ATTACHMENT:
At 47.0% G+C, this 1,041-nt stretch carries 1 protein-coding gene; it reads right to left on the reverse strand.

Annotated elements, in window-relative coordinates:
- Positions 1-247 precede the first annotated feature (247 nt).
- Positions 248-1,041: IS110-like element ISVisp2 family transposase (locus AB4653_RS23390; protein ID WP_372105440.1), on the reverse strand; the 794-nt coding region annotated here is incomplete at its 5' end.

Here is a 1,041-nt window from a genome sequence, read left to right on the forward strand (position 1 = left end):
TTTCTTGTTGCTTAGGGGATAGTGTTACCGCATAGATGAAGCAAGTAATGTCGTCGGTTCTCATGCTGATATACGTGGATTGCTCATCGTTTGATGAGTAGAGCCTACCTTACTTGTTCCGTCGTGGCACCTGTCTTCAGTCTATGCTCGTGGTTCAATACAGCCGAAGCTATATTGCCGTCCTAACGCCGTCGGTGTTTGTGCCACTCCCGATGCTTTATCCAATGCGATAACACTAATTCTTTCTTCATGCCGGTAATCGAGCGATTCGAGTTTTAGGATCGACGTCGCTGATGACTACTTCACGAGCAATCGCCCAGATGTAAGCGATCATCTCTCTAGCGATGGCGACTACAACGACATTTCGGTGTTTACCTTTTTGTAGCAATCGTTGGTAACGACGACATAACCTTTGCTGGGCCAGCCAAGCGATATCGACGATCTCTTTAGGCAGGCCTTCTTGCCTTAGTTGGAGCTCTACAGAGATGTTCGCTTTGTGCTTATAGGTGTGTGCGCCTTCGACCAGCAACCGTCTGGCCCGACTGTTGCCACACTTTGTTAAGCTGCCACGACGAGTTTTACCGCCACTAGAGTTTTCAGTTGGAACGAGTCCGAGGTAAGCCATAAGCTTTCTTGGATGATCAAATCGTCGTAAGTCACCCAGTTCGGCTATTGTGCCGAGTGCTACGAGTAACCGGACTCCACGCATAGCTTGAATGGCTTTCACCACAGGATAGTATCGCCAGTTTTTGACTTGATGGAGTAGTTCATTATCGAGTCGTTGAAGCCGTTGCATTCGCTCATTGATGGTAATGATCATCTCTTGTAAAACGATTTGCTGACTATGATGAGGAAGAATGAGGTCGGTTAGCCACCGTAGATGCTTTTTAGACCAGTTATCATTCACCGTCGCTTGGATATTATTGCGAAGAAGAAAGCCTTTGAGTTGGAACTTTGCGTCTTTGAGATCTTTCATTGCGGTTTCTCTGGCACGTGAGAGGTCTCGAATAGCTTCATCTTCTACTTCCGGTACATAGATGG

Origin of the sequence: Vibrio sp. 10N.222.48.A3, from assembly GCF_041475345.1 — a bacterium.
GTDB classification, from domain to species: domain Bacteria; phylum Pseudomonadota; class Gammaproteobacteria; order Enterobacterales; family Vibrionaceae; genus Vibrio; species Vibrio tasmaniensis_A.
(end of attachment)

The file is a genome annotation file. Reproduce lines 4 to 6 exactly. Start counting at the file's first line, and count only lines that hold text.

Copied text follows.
- Positions 248-1,041: IS110-like element ISVisp2 family transposase (locus AB4653_RS23390; protein ID WP_372105440.1), on the reverse strand; the 794-nt coding region annotated here is incomplete at its 5' end.

Here is a 1,041-nt window from a genome sequence, read left to right on the forward strand (position 1 = left end):
TTTCTTGTTGCTTAGGGGATAGTGTTACCGCATAGATGAAGCAAGTAATGTCGTCGGTTCTCATGCTGATATACGTGGATTGCTCATCGTTTGATGAGTAGAGCCTACCTTACTTGTTCCGTCGTGGCACCTGTCTTCAGTCTATGCTCGTGGTTCAATACAGCCGAAGCTATATTGCCGTCCTAACGCCGTCGGTGTTTGTGCCACTCCCGATGCTTTATCCAATGCGATAACACTAATTCTTTCTTCATGCCGGTAATCGAGCGATTCGAGTTTTAGGATCGACGTCGCTGATGACTACTTCACGAGCAATCGCCCAGATGTAAGCGATCATCTCTCTAGCGATGGCGACTACAACGACATTTCGGTGTTTACCTTTTTGTAGCAATCGTTGGTAACGACGACATAACCTTTGCTGGGCCAGCCAAGCGATATCGACGATCTCTTTAGGCAGGCCTTCTTGCCTTAGTTGGAGCTCTACAGAGATGTTCGCTTTGTGCTTATAGGTGTGTGCGCCTTCGACCAGCAACCGTCTGGCCCGACTGTTGCCACACTTTGTTAAGCTGCCACGACGAGTTTTACCGCCACTAGAGTTTTCAGTTGGAACGAGTCCGAGGTAAGCCATAAGCTTTCTTGGATGATCAAATCGTCGTAAGTCACCCAGTTCGGCTATTGTGCCGAGTGCTACGAGTAACCGGACTCCACGCATAGCTTGAATGGCTTTCACCACAGGATAGTATCGCCAGTTTTTGACTTGATGGAGTAGTTCATTATCGAGTCGTTGAAGCCGTTGCATTCGCTCATTGATGGTAATGATCATCTCTTGTAAAACGATTTGCTGACTATGATGAGGAAGAATGAGGTCGGTTAGCCACCGTAGATGCTTTTTAGACCAGTTATCATTCACCGTCGCTTGGATATTATTGCGAAGAAGAAAGCCTTTGAGTTGGAACTTTGCGTCTTTGAGATCTTTCATTGCGGTTTCTCTGGCACGTGAGAGGTCTCGAATAGCTTCATCTTCTACTTCCGGTACATAGATGG